The summary (adapted from Goodreads):
After her best friend dies in a drowning accident, Suzy is convinced that the true cause of the tragedy must have been a rare jellyfish sting. Retreating into a silent world of imagination, she crafts a plan to prove her theory–even if it means traveling the globe, alone. Suzy’s journey explores life, death, the astonishing wonder of the universe…and the potential for love and hope right next door.
The Thing About Jellyfish is exceptionally well-written. Informative without being preachy and realistic but also timeless, Jellyfish covers quite a bit of ground in what it means to journey from childhood to adolescence. That aching realism, and the interesting facts, were my favorite parts of the novel. It’s the kind of book with a cross-over appeal that adults will love. The question I kept asking, though, was how will the target audience feel? Even with the first person narration, I felt a distance from Suzy, as if the reader is seeing an adult tell the story instead of a twelve-year-old. Even with that distance, I still appreciate the layered nuance of Benjamin’s writing.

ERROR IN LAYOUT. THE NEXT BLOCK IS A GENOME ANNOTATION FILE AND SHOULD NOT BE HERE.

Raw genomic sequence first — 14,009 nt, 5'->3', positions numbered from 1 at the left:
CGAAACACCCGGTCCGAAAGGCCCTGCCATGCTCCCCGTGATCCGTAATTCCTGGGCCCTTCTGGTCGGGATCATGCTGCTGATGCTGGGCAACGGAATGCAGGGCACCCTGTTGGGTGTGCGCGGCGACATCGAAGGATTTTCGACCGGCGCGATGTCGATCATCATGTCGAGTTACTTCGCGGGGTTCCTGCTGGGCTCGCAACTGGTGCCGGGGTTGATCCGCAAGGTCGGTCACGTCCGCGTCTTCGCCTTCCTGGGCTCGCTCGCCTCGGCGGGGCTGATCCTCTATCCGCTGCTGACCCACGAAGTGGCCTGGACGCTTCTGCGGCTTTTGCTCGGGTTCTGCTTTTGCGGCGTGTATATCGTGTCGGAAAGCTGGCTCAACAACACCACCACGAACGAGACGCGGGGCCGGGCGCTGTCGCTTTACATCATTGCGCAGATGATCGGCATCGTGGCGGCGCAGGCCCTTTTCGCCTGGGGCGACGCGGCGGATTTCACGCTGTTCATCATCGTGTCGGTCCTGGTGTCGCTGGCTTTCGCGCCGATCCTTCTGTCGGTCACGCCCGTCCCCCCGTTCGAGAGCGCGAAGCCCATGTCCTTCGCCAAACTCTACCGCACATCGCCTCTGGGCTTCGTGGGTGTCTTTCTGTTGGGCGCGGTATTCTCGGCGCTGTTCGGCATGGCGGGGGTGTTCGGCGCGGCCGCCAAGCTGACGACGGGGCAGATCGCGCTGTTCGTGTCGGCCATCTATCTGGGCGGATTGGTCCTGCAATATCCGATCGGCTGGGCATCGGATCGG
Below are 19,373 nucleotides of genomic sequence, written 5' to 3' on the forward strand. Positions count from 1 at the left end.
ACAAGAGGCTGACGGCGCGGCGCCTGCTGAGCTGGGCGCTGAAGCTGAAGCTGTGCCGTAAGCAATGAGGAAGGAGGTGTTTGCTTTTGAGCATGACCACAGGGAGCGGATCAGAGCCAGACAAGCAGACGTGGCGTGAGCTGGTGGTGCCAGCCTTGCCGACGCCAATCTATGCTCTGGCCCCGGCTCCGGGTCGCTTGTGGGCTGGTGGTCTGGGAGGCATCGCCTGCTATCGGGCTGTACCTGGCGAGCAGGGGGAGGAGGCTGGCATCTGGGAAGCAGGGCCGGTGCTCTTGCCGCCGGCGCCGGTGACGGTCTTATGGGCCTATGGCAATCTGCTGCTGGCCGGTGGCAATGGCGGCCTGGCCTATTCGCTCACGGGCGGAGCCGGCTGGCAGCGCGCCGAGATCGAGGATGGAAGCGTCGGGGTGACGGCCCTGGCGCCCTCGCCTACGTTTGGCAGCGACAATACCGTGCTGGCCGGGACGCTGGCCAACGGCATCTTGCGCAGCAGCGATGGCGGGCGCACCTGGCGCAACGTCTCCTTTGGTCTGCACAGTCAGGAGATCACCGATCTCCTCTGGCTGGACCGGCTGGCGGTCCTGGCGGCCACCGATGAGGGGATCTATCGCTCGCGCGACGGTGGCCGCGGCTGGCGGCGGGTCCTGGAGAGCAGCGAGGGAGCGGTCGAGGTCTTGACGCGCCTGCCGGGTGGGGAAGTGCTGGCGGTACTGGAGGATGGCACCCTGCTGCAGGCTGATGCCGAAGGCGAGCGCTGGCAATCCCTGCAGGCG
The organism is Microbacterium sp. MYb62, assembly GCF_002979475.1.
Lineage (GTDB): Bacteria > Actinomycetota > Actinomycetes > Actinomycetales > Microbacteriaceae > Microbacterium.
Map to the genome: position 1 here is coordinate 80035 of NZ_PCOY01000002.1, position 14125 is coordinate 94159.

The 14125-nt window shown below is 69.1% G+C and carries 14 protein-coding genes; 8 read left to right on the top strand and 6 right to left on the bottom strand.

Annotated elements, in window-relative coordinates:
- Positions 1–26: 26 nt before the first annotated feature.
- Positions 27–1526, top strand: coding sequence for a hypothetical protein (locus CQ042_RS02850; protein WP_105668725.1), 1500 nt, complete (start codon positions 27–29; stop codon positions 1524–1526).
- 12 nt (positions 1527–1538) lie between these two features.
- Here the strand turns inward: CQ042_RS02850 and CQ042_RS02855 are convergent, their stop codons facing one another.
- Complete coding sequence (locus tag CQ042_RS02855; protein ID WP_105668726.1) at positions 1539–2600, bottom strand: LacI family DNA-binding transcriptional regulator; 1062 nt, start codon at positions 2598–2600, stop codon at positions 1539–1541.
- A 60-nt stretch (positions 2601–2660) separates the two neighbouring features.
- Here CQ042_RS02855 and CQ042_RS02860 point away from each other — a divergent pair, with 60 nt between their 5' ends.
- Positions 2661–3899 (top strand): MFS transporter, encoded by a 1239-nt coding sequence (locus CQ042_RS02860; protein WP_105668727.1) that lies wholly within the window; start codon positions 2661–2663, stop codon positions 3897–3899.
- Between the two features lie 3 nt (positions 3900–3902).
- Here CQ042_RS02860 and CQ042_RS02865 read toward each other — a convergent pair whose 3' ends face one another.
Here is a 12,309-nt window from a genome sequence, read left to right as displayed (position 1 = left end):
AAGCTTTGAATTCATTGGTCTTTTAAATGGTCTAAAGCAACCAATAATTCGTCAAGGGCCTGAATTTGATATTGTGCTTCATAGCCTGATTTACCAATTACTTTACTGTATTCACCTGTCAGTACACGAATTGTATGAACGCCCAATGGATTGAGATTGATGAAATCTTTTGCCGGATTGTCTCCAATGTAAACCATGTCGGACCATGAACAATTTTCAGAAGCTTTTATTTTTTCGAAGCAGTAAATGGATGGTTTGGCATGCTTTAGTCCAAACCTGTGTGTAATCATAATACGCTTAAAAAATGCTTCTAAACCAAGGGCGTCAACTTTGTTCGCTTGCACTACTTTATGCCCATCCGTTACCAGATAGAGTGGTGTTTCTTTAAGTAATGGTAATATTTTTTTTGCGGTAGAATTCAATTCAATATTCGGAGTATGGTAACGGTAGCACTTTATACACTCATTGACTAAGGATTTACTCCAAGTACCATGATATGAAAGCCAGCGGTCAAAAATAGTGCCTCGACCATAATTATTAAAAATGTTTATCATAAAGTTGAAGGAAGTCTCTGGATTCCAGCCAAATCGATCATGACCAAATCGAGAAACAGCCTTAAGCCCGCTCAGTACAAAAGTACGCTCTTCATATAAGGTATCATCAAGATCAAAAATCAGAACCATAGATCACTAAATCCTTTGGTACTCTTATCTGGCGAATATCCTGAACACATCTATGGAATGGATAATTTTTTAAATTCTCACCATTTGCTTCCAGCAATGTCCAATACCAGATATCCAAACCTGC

4 out of 5 stars.
Music for today: Take It All Back by Judah & the Lion